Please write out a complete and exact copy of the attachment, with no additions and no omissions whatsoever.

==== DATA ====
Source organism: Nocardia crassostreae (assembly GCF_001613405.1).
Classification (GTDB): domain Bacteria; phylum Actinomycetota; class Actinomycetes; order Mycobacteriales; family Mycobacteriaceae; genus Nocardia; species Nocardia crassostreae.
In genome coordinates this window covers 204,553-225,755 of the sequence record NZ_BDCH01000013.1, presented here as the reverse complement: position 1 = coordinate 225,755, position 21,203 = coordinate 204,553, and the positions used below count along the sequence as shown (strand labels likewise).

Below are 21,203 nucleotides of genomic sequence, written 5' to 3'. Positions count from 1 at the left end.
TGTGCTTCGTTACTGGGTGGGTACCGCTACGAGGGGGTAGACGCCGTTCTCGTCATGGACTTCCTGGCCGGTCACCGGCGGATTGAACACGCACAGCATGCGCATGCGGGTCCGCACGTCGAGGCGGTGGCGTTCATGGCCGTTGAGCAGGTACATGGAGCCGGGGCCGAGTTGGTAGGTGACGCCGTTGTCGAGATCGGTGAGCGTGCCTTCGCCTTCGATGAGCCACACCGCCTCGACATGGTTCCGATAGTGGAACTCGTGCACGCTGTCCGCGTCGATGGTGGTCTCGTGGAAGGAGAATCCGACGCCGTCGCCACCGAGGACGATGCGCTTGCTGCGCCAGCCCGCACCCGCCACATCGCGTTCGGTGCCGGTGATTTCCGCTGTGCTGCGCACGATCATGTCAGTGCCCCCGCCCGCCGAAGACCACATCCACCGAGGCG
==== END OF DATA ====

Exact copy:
Source organism: Nocardia crassostreae (assembly GCF_001613405.1).
Classification (GTDB): domain Bacteria; phylum Actinomycetota; class Actinomycetes; order Mycobacteriales; family Mycobacteriaceae; genus Nocardia; species Nocardia crassostreae.
In genome coordinates this window covers 204,553-225,755 of the sequence record NZ_BDCH01000013.1, presented here as the reverse complement: position 1 = coordinate 225,755, position 21,203 = coordinate 204,553, and the positions used below count along the sequence as shown (strand labels likewise).

Below are 21,203 nucleotides of genomic sequence, written 5' to 3'. Positions count from 1 at the left end.
TGTGCTTCGTTACTGGGTGGGTACCGCTACGAGGGGGTAGACGCCGTTCTCGTCATGGACTTCCTGGCCGGTCACCGGCGGATTGAACACGCACAGCATGCGCATGCGGGTCCGCACGTCGAGGCGGTGGCGTTCATGGCCGTTGAGCAGGTACATGGAGCCGGGGCCGAGTTGGTAGGTGACGCCGTTGTCGAGATCGGTGAGCGTGCCTTCGCCTTCGATGAGCCACACCGCCTCGACATGGTTCCGATAGTGGAACTCGTGCACGCTGTCCGCGTCGATGGTGGTCTCGTGGAAGGAGAATCCGACGCCGTCGCCACCGAGGACGATGCGCTTGCTGCGCCAGCCCGCACCCGCCACATCGCGTTCGGTGCCGGTGATTTCCGCTGTGCTGCGCACGATCATGTCAGTGCCCCCGCCCGCCGAAGACCACATCCACCGAGGCG